Location and budget are forefront

Alongside ensuring employees are safe, location is also an important factor in the accommodation choices.While financial services companies tend to focus on business locations such as New York, London, Hong Kong, Tokyo, Paris, and Singapore, companies serving other sectors like consumer goods, pharmaceuticals, tech giants and energy face the challenge of accommodating employees in more difficult and remote locations.“Financial services companies often prioritise cost-saving solutions and tend to focus on first-tier cities,” she explains. “However, AltoVita serves clients from various sectors, including those with more remote and difficult locations.”AltoVita is also working with investors and partners, many of which are major real estate companies, to advise on what the market needs when they are creating new accommodation inventory in areas where properties are not readily available.“When I was travelling and doing research myself, I ended up resorting to Google to try to find the right reliable partner in each different region,” she says.“In most of the markets I even had to meet the landlord or provider in person to sign the lease. For example, when I was in Tokyo, I had to meet with the property manager, and it was all done on paper and the experience from searching to booking was painful. Then after you have stayed for a whole month and you want to extend the lease again, you must meet them in person to sign the lease on paper.”“When you are trying to research and verify accommodation as an individual, it can be difficult to find out more about the offering. Sometimes in foreign countries you can’t even read the reviews because they are in a foreign language.”

Personalisation is key

Personalisation is a key aspect of AltoVita’s offering and one which companies and their assignees are increasingly interested in.“Our goal is to provide a personalised experience for each booking,” Vivi says. “We aim to serve clients from interns all the way to executives. It is about having the right solution for the younger population including graduate trainees, associates and interns for whom travel within a company might be a key career objective. Then there are the more complex cases with senior managers who are travelling and relocating with their children, family pets, and possessions.”She says AltoVita has two main offerings. One is a high-touch service which seeks to understand the requirement of each individual booking and provides the three best curated options for the employee to choose from.The second one has built-in parameters which enable companies to set their required location, budget and facilities and then allow the employee to choose from a menu of options.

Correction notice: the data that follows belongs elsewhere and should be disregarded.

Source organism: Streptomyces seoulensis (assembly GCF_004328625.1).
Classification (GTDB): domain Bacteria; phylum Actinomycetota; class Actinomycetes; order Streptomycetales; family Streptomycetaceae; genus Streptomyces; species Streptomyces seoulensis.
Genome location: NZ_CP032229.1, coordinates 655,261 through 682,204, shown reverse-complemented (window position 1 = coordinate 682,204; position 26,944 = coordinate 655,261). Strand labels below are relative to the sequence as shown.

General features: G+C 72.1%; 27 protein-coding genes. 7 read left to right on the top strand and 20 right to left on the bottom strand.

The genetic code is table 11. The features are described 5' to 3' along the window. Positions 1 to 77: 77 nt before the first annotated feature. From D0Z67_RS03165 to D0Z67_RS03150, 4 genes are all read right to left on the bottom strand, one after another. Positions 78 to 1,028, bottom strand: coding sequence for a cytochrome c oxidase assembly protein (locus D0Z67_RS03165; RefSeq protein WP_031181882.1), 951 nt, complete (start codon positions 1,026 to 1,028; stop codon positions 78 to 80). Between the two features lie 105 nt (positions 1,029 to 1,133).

The contribution of technology

Technology will increasingly play a significant role in global serviced accommodation. AltoVita’s technology integrates with property management and brings live inventory content to the platform. Greater visibility and choice mean travel and mobility managers can have better control over spend and accommodation choices.The platform provides comprehensive information about properties, including rates, availability, amenities, sustainability practices, and safety features. AltoVita enriches the content further by adding their own information on sustainability and safety. Travel and mobility managers can also view their spending, budget, and expenditure in different regions and periods and track expenditure on minority-owned, women-owned and sustainable properties.

Sustainability is increasingly important

Sustainability is high on the agenda for serviced accommodation providers and their clients. Companies are increasingly focused on demonstrating sustainability to their shareholders, and sustainably operated companies tend to perform better.“It's every company's dream to demonstrate net zero emissions by 2030,” Vivi says. “In the future, it is in our product roadmap to create our own property management system that our operators can connect to. They would then be able to see how much is being spent on energy, what the energy consumption is, and what the Co2 emission is per night per property.”“Many companies want to build a better world for our future generations and would be keen to understand the sustainability practices of operators,” she says.

A new focus on wellness

Wellness amenities are gaining importance, especially after the Covid-19 pandemic. Clients are interested in amenities including gyms, swimming pools, and other wellness-related facilities. While individual assignees may not directly request wellness amenities when booking, there is evidence that once on assignment, they seek out such activities.“This indicates that wellness amenities are becoming more important to clients, even if they may not express it explicitly during the initial booking stage,” Vivi says.